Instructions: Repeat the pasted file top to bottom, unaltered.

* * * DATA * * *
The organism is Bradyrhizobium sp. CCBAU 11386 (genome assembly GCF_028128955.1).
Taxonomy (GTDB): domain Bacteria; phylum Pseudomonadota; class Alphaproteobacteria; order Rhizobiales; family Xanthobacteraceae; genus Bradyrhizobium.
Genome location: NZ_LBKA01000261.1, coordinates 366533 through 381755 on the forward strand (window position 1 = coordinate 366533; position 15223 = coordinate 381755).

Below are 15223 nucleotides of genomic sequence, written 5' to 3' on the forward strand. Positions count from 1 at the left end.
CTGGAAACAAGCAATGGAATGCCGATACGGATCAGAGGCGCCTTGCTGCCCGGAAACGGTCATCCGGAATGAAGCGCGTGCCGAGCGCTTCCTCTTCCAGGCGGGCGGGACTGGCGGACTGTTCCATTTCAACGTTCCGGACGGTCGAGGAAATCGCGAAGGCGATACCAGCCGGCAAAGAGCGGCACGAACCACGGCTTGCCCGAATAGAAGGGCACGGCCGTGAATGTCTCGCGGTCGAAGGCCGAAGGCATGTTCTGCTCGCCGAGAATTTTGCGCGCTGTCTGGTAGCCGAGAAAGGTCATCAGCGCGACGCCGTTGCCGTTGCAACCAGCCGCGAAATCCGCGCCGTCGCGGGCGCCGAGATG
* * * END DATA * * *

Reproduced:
The organism is Bradyrhizobium sp. CCBAU 11386 (genome assembly GCF_028128955.1).
Taxonomy (GTDB): domain Bacteria; phylum Pseudomonadota; class Alphaproteobacteria; order Rhizobiales; family Xanthobacteraceae; genus Bradyrhizobium.
Genome location: NZ_LBKA01000261.1, coordinates 366533 through 381755 on the forward strand (window position 1 = coordinate 366533; position 15223 = coordinate 381755).

Below are 15223 nucleotides of genomic sequence, written 5' to 3' on the forward strand. Positions count from 1 at the left end.
CTGGAAACAAGCAATGGAATGCCGATACGGATCAGAGGCGCCTTGCTGCCCGGAAACGGTCATCCGGAATGAAGCGCGTGCCGAGCGCTTCCTCTTCCAGGCGGGCGGGACTGGCGGACTGTTCCATTTCAACGTTCCGGACGGTCGAGGAAATCGCGAAGGCGATACCAGCCGGCAAAGAGCGGCACGAACCACGGCTTGCCCGAATAGAAGGGCACGGCCGTGAATGTCTCGCGGTCGAAGGCCGAAGGCATGTTCTGCTCGCCGAGAATTTTGCGCGCTGTCTGGTAGCCGAGAAAGGTCATCAGCGCGACGCCGTTGCCGTTGCAACCAGCCGCGAAATCCGCGCCGTCGCGGGCGCCGAGATG